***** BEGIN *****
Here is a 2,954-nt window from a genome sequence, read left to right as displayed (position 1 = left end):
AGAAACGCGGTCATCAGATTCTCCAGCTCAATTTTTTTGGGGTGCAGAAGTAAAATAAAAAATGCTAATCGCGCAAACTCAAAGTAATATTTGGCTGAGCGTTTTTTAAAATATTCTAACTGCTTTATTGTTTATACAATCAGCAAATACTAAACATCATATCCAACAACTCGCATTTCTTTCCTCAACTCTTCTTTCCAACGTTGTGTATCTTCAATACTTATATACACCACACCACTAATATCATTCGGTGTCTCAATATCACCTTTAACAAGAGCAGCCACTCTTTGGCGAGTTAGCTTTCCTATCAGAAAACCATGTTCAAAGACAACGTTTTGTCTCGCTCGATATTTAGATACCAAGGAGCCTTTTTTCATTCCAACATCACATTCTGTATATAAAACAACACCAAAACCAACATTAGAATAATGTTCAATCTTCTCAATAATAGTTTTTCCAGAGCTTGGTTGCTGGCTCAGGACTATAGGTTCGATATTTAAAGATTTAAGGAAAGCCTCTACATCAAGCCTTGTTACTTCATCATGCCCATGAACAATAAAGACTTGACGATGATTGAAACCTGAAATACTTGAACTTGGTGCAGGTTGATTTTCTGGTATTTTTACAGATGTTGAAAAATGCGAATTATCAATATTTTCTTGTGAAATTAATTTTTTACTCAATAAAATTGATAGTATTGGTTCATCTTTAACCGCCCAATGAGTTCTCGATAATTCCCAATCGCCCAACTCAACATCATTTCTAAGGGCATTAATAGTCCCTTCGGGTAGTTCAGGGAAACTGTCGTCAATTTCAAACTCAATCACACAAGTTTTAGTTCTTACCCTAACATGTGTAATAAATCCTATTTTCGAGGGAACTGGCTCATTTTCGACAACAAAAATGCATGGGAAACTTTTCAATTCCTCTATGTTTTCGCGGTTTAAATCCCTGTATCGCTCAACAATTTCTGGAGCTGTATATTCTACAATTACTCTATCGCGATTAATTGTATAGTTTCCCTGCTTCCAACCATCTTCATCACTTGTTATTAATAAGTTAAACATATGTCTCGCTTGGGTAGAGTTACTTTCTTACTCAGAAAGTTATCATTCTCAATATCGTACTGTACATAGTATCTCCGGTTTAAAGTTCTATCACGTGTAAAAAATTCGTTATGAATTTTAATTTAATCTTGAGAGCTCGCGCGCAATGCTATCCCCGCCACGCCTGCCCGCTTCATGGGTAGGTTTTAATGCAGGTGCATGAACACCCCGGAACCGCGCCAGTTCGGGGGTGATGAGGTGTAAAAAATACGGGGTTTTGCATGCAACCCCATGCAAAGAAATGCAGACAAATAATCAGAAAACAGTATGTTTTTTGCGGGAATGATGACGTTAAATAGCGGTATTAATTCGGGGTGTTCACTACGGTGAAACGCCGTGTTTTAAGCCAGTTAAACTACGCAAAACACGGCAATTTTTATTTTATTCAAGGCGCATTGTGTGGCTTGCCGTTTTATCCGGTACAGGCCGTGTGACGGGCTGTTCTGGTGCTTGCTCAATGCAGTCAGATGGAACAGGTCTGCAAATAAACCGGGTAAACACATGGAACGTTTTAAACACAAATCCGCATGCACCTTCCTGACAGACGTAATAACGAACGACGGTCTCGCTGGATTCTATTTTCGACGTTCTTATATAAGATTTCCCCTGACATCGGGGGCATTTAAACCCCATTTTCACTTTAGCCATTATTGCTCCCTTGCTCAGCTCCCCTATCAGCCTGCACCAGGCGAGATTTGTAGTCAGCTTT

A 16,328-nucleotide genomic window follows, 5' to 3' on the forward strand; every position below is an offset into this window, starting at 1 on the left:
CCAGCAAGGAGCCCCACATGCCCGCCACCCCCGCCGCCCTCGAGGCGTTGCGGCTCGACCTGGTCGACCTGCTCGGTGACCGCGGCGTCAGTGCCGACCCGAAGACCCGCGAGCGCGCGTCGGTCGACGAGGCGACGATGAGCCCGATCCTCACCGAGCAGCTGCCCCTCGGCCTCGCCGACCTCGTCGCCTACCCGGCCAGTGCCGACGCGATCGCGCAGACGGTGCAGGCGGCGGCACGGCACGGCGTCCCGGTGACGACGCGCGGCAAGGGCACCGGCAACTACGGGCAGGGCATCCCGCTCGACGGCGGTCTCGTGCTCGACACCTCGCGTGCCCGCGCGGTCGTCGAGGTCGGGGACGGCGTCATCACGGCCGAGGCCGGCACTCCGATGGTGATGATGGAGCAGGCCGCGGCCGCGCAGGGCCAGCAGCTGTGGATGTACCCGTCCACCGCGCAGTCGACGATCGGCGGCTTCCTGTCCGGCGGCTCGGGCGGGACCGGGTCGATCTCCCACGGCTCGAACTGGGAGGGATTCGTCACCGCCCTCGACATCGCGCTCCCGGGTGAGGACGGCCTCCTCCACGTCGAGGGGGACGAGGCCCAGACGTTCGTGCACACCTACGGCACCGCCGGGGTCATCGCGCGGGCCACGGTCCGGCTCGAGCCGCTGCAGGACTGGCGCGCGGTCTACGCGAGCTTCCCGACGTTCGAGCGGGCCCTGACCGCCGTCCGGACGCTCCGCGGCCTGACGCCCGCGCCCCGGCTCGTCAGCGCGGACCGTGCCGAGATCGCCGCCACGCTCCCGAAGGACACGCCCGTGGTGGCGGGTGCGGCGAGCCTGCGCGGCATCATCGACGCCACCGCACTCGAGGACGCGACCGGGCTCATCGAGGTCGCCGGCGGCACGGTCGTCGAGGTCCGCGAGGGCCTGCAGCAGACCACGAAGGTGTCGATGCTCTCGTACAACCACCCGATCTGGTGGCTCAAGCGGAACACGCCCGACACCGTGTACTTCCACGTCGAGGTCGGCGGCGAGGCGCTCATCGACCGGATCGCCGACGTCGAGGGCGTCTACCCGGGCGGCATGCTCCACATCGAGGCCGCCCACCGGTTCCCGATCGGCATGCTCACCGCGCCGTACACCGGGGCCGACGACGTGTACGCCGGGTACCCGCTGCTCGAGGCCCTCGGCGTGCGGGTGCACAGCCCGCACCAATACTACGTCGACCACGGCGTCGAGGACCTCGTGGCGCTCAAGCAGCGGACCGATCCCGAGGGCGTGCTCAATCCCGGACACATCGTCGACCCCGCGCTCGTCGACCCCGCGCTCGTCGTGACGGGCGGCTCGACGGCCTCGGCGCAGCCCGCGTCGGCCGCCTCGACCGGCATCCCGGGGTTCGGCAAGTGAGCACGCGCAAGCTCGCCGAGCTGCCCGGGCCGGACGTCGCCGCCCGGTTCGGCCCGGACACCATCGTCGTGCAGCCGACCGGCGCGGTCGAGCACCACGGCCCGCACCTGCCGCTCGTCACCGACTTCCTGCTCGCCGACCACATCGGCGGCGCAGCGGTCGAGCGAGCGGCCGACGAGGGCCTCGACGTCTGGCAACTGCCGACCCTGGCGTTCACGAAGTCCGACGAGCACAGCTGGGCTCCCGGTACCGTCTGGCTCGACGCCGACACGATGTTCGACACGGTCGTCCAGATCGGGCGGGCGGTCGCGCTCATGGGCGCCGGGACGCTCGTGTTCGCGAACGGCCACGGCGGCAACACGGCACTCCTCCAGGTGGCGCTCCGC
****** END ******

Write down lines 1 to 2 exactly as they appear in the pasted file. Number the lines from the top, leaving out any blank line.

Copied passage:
Here is a 2,954-nt window from a genome sequence, read left to right as displayed (position 1 = left end):
AGAAACGCGGTCATCAGATTCTCCAGCTCAATTTTTTTGGGGTGCAGAAGTAAAATAAAAAATGCTAATCGCGCAAACTCAAAGTAATATTTGGCTGAGCGTTTTTTAAAATATTCTAACTGCTTTATTGTTTATACAATCAGCAAATACTAAACATCATATCCAACAACTCGCATTTCTTTCCTCAACTCTTCTTTCCAACGTTGTGTATCTTCAATACTTATATACACCACACCACTAATATCATTCGGTGTCTCAATATCACCTTTAACAAGAGCAGCCACTCTTTGGCGAGTTAGCTTTCCTATCAGAAAACCATGTTCAAAGACAACGTTTTGTCTCGCTCGATATTTAGATACCAAGGAGCCTTTTTTCATTCCAACATCACATTCTGTATATAAAACAACACCAAAACCAACATTAGAATAATGTTCAATCTTCTCAATAATAGTTTTTCCAGAGCTTGGTTGCTGGCTCAGGACTATAGGTTCGATATTTAAAGATTTAAGGAAAGCCTCTACATCAAGCCTTGTTACTTCATCATGCCCATGAACAATAAAGACTTGACGATGATTGAAACCTGAAATACTTGAACTTGGTGCAGGTTGATTTTCTGGTATTTTTACAGATGTTGAAAAATGCGAATTATCAATATTTTCTTGTGAAATTAATTTTTTACTCAATAAAATTGATAGTATTGGTTCATCTTTAACCGCCCAATGAGTTCTCGATAATTCCCAATCGCCCAACTCAACATCATTTCTAAGGGCATTAATAGTCCCTTCGGGTAGTTCAGGGAAACTGTCGTCAATTTCAAACTCAATCACACAAGTTTTAGTTCTTACCCTAACATGTGTAATAAATCCTATTTTCGAGGGAACTGGCTCATTTTCGACAACAAAAATGCATGGGAAACTTTTCAATTCCTCTATGTTTTCGCGGTTTAAATCCCTGTATCGCTCAACAATTTCTGGAGCTGTATATTCTACAATTACTCTATCGCGATTAATTGTATAGTTTCCCTGCTTCCAACCATCTTCATCACTTGTTATTAATAAGTTAAACATATGTCTCGCTTGGGTAGAGTTACTTTCTTACTCAGAAAGTTATCATTCTCAATATCGTACTGTACATAGTATCTCCGGTTTAAAGTTCTATCACGTGTAAAAAATTCGTTATGAATTTTAATTTAATCTTGAGAGCTCGCGCGCAATGCTATCCCCGCCACGCCTGCCCGCTTCATGGGTAGGTTTTAATGCAGGTGCATGAACACCCCGGAACCGCGCCAGTTCGGGGGTGATGAGGTGTAAAAAATACGGGGTTTTGCATGCAACCCCATGCAAAGAAATGCAGACAAATAATCAGAAAACAGTATGTTTTTTGCGGGAATGATGACGTTAAATAGCGGTATTAATTCGGGGTGTTCACTACGGTGAAACGCCGTGTTTTAAGCCAGTTAAACTACGCAAAACACGGCAATTTTTATTTTATTCAAGGCGCATTGTGTGGCTTGCCGTTTTATCCGGTACAGGCCGTGTGACGGGCTGTTCTGGTGCTTGCTCAATGCAGTCAGATGGAACAGGTCTGCAAATAAACCGGGTAAACACATGGAACGTTTTAAACACAAATCCGCATGCACCTTCCTGACAGACGTAATAACGAACGACGGTCTCGCTGGATTCTATTTTCGACGTTCTTATATAAGATTTCCCCTGACATCGGGGGCATTTAAACCCCATTTTCACTTTAGCCATTATTGCTCCCTTGCTCAGCTCCCCTATCAGCCTGCACCAGGCGAGATTTGTAGTCAGCTTT